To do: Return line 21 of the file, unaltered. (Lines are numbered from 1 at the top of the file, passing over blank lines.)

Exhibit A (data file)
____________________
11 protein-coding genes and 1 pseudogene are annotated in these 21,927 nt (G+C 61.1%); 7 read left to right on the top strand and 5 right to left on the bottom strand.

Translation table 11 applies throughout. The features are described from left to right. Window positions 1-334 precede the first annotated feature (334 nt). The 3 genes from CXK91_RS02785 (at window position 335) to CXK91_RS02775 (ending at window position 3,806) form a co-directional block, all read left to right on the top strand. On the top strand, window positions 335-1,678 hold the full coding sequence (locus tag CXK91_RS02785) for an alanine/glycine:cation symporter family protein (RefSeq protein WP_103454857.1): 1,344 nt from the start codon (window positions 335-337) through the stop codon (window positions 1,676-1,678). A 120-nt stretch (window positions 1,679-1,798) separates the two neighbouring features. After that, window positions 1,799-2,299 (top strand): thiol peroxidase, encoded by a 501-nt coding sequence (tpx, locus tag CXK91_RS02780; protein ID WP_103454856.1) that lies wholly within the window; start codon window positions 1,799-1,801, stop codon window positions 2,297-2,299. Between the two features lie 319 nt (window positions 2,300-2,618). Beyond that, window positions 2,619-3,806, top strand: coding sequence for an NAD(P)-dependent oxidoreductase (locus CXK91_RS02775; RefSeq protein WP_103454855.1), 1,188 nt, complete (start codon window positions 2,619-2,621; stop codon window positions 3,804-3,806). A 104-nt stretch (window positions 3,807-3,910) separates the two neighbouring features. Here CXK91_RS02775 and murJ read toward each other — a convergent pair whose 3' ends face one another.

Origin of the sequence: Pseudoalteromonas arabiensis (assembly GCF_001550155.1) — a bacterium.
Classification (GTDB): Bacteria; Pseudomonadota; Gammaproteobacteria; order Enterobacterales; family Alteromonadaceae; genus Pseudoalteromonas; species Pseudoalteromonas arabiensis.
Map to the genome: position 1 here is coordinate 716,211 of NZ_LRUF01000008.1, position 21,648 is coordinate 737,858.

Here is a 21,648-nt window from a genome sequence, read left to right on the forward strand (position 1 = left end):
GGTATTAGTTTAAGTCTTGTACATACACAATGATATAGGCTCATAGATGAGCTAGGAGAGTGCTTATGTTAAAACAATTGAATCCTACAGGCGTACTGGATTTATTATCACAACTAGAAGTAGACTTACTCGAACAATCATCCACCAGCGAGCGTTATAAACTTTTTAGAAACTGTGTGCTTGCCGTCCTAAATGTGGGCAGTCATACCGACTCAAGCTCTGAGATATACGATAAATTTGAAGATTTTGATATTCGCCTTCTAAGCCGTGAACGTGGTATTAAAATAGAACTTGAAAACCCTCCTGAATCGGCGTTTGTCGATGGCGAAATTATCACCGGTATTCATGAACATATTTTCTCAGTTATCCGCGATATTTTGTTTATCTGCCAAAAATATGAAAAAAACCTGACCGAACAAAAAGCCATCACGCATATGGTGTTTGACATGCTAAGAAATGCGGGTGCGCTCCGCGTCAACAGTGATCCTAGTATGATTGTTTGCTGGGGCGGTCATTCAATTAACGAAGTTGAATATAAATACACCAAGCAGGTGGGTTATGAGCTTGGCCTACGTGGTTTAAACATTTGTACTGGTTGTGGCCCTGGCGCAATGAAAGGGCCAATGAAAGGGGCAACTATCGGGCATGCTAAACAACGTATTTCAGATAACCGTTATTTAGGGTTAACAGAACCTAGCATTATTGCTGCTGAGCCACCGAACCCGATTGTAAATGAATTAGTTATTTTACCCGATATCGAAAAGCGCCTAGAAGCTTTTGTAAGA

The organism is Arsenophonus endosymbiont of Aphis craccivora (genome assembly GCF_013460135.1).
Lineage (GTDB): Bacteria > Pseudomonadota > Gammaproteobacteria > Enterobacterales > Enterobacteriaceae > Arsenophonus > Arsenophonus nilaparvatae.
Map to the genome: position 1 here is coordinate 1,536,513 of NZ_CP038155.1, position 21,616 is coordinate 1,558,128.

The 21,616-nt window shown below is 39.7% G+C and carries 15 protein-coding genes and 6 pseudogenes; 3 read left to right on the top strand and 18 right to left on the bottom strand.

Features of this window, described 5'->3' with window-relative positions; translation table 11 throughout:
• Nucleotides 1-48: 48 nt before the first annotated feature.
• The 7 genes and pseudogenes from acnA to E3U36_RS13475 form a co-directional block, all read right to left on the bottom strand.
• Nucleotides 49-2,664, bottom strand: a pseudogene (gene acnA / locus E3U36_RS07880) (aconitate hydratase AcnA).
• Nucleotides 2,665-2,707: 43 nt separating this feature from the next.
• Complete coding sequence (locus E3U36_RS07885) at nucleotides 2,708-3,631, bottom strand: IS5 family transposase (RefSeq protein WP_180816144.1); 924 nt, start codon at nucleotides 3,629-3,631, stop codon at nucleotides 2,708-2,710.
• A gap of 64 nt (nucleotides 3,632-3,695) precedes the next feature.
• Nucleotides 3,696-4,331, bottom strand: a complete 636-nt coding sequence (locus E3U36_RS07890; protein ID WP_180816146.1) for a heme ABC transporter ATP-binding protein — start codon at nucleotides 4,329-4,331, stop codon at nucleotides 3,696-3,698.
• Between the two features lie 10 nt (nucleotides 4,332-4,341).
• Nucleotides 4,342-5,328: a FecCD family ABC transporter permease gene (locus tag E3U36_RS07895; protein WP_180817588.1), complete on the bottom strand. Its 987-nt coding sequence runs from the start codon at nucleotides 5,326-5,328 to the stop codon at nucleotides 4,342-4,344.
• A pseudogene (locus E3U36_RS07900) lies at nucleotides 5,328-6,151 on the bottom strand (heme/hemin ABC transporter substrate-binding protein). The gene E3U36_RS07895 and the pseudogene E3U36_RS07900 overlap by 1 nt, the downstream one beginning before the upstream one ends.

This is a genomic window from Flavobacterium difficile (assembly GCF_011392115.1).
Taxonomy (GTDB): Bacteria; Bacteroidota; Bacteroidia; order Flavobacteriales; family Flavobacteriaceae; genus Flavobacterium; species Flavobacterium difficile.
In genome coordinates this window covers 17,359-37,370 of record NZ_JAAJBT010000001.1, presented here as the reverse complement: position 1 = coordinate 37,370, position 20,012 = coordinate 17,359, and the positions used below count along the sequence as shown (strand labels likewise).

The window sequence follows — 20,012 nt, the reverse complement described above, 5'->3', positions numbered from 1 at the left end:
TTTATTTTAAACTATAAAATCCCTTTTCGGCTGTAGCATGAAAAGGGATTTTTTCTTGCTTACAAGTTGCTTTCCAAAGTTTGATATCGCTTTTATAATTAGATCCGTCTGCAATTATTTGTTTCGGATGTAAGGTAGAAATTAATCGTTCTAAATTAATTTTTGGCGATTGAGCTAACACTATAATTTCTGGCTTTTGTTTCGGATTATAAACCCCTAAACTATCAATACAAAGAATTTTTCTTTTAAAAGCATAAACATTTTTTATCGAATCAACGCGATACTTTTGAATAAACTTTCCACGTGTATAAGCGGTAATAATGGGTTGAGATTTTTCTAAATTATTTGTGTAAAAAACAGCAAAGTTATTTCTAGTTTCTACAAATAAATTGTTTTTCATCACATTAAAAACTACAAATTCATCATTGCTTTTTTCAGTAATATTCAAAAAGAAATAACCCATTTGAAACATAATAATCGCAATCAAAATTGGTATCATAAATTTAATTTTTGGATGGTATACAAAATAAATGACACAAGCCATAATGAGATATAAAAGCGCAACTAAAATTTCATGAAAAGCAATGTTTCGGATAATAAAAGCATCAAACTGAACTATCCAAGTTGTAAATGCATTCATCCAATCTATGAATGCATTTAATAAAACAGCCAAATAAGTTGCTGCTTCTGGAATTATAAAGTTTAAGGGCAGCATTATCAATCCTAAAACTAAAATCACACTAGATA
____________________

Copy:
• Nucleotides 4,342-5,328: a FecCD family ABC transporter permease gene (locus tag E3U36_RS07895; protein WP_180817588.1), complete on the bottom strand. Its 987-nt coding sequence runs from the start codon at nucleotides 5,326-5,328 to the stop codon at nucleotides 4,342-4,344.